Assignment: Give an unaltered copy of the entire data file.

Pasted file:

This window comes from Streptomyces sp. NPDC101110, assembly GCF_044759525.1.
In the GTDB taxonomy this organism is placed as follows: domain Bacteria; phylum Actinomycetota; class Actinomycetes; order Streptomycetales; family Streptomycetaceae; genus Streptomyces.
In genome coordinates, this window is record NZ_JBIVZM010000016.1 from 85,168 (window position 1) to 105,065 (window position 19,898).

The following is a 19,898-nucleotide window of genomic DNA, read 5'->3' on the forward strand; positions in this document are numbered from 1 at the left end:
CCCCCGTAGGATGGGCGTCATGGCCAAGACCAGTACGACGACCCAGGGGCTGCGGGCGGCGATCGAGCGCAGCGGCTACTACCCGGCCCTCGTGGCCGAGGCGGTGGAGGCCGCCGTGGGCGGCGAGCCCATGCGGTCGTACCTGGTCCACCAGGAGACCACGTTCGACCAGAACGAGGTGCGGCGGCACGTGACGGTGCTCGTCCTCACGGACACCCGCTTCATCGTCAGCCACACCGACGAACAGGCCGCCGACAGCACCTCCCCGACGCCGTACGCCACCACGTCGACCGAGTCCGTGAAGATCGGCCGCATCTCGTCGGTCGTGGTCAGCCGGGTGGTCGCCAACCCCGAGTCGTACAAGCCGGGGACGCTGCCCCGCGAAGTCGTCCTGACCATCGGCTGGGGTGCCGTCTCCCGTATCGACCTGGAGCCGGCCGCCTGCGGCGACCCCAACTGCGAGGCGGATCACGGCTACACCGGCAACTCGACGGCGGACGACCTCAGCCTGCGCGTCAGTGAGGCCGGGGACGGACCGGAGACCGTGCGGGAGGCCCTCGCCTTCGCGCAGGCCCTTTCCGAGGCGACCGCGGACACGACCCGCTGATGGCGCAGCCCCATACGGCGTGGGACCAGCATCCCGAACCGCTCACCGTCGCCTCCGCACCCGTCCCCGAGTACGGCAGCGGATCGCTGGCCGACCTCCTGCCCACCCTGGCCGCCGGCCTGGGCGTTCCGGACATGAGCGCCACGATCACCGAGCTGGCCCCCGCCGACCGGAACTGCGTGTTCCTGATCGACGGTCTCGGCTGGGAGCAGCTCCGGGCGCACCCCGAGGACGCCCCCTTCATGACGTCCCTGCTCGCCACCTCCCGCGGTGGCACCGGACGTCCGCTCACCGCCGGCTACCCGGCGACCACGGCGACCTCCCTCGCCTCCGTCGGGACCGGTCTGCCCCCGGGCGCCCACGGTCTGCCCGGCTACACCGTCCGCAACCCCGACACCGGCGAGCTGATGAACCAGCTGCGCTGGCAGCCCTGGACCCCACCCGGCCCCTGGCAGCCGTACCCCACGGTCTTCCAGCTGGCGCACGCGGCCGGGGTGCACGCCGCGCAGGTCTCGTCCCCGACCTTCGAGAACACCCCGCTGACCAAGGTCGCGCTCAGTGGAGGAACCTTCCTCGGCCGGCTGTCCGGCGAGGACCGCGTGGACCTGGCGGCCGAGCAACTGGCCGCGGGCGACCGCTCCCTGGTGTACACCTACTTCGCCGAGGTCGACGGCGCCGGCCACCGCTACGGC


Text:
This window comes from Streptomyces sp. NPDC101110, assembly GCF_044759525.1.
In the GTDB taxonomy this organism is placed as follows: domain Bacteria; phylum Actinomycetota; class Actinomycetes; order Streptomycetales; family Streptomycetaceae; genus Streptomyces.
In genome coordinates, this window is record NZ_JBIVZM010000016.1 from 85,168 (window position 1) to 105,065 (window position 19,898).

The following is a 19,898-nucleotide window of genomic DNA, read 5'->3' on the forward strand; positions in this document are numbered from 1 at the left end:
CCCCCGTAGGATGGGCGTCATGGCCAAGACCAGTACGACGACCCAGGGGCTGCGGGCGGCGATCGAGCGCAGCGGCTACTACCCGGCCCTCGTGGCCGAGGCGGTGGAGGCCGCCGTGGGCGGCGAGCCCATGCGGTCGTACCTGGTCCACCAGGAGACCACGTTCGACCAGAACGAGGTGCGGCGGCACGTGACGGTGCTCGTCCTCACGGACACCCGCTTCATCGTCAGCCACACCGACGAACAGGCCGCCGACAGCACCTCCCCGACGCCGTACGCCACCACGTCGACCGAGTCCGTGAAGATCGGCCGCATCTCGTCGGTCGTGGTCAGCCGGGTGGTCGCCAACCCCGAGTCGTACAAGCCGGGGACGCTGCCCCGCGAAGTCGTCCTGACCATCGGCTGGGGTGCCGTCTCCCGTATCGACCTGGAGCCGGCCGCCTGCGGCGACCCCAACTGCGAGGCGGATCACGGCTACACCGGCAACTCGACGGCGGACGACCTCAGCCTGCGCGTCAGTGAGGCCGGGGACGGACCGGAGACCGTGCGGGAGGCCCTCGCCTTCGCGCAGGCCCTTTCCGAGGCGACCGCGGACACGACCCGCTGATGGCGCAGCCCCATACGGCGTGGGACCAGCATCCCGAACCGCTCACCGTCGCCTCCGCACCCGTCCCCGAGTACGGCAGCGGATCGCTGGCCGACCTCCTGCCCACCCTGGCCGCCGGCCTGGGCGTTCCGGACATGAGCGCCACGATCACCGAGCTGGCCCCCGCCGACCGGAACTGCGTGTTCCTGATCGACGGTCTCGGCTGGGAGCAGCTCCGGGCGCACCCCGAGGACGCCCCCTTCATGACGTCCCTGCTCGCCACCTCCCGCGGTGGCACCGGACGTCCGCTCACCGCCGGCTACCCGGCGACCACGGCGACCTCCCTCGCCTCCGTCGGGACCGGTCTGCCCCCGGGCGCCCACGGTCTGCCCGGCTACACCGTCCGCAACCCCGACACCGGCGAGCTGATGAACCAGCTGCGCTGGCAGCCCTGGACCCCACCCGGCCCCTGGCAGCCGTACCCCACGGTCTTCCAGCTGGCGCACGCGGCCGGGGTGCACGCCGCGCAGGTCTCGTCCCCGACCTTCGAGAACACCCCGCTGACCAAGGTCGCGCTCAGTGGAGGAACCTTCCTCGGCCGGCTGTCCGGCGAGGACCGCGTGGACCTGGCGGCCGAGCAACTGGCCGCGGGCGACCGCTCCCTGGTGTACACCTACTTCGCCGAGGTCGACGGCGCCGGCCACCGCTACGGC